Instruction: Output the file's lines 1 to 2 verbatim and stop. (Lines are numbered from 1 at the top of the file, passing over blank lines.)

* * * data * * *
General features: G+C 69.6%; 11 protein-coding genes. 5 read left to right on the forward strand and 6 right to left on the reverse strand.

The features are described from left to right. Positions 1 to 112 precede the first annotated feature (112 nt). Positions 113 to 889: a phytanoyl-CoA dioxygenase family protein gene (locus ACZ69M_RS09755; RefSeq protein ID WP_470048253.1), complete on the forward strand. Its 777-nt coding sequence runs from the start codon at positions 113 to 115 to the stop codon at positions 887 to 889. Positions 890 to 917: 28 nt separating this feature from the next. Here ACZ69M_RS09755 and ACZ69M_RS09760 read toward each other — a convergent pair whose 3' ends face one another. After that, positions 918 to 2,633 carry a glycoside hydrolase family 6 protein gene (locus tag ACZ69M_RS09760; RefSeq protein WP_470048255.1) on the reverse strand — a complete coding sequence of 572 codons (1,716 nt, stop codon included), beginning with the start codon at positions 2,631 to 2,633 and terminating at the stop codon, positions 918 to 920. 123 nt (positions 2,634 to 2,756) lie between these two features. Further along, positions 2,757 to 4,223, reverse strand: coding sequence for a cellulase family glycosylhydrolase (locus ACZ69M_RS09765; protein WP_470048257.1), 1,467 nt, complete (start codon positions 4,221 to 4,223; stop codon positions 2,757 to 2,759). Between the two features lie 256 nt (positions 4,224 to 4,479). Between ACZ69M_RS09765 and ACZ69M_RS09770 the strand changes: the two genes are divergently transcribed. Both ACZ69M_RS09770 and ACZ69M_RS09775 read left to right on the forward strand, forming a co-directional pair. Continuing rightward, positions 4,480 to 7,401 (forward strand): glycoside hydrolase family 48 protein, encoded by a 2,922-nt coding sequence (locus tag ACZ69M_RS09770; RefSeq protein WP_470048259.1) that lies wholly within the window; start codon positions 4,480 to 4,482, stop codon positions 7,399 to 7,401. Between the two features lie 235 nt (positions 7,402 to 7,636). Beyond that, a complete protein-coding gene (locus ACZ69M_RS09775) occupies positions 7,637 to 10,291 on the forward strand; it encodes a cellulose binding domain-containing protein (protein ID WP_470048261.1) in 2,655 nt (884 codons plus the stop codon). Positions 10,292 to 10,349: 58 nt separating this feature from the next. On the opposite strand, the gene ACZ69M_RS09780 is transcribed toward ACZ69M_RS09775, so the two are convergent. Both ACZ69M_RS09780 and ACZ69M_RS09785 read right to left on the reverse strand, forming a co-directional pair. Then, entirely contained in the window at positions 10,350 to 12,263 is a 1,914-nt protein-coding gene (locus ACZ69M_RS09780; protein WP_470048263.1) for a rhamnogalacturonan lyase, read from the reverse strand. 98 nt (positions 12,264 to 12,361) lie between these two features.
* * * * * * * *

General features: G+C 69.6%; 11 protein-coding genes. 5 read left to right on the forward strand and 6 right to left on the reverse strand.

The features are described from left to right. Positions 1 to 112 precede the first annotated feature (112 nt). Positions 113 to 889: a phytanoyl-CoA dioxygenase family protein gene (locus ACZ69M_RS09755; RefSeq protein ID WP_470048253.1), complete on the forward strand. Its 777-nt coding sequence runs from the start codon at positions 113 to 115 to the stop codon at positions 887 to 889. Positions 890 to 917: 28 nt separating this feature from the next. Here ACZ69M_RS09755 and ACZ69M_RS09760 read toward each other — a convergent pair whose 3' ends face one another. After that, positions 918 to 2,633 carry a glycoside hydrolase family 6 protein gene (locus tag ACZ69M_RS09760; RefSeq protein WP_470048255.1) on the reverse strand — a complete coding sequence of 572 codons (1,716 nt, stop codon included), beginning with the start codon at positions 2,631 to 2,633 and terminating at the stop codon, positions 918 to 920. 123 nt (positions 2,634 to 2,756) lie between these two features. Further along, positions 2,757 to 4,223, reverse strand: coding sequence for a cellulase family glycosylhydrolase (locus ACZ69M_RS09765; protein WP_470048257.1), 1,467 nt, complete (start codon positions 4,221 to 4,223; stop codon positions 2,757 to 2,759). Between the two features lie 256 nt (positions 4,224 to 4,479). Between ACZ69M_RS09765 and ACZ69M_RS09770 the strand changes: the two genes are divergently transcribed. Both ACZ69M_RS09770 and ACZ69M_RS09775 read left to right on the forward strand, forming a co-directional pair. Continuing rightward, positions 4,480 to 7,401 (forward strand): glycoside hydrolase family 48 protein, encoded by a 2,922-nt coding sequence (locus tag ACZ69M_RS09770; RefSeq protein WP_470048259.1) that lies wholly within the window; start codon positions 4,480 to 4,482, stop codon positions 7,399 to 7,401. Between the two features lie 235 nt (positions 7,402 to 7,636). Beyond that, a complete protein-coding gene (locus ACZ69M_RS09775) occupies positions 7,637 to 10,291 on the forward strand; it encodes a cellulose binding domain-containing protein (protein ID WP_470048261.1) in 2,655 nt (884 codons plus the stop codon). Positions 10,292 to 10,349: 58 nt separating this feature from the next. On the opposite strand, the gene ACZ69M_RS09780 is transcribed toward ACZ69M_RS09775, so the two are convergent. Both ACZ69M_RS09780 and ACZ69M_RS09785 read right to left on the reverse strand, forming a co-directional pair. Then, entirely contained in the window at positions 10,350 to 12,263 is a 1,914-nt protein-coding gene (locus ACZ69M_RS09780; protein WP_470048263.1) for a rhamnogalacturonan lyase, read from the reverse strand. 98 nt (positions 12,264 to 12,361) lie between these two features.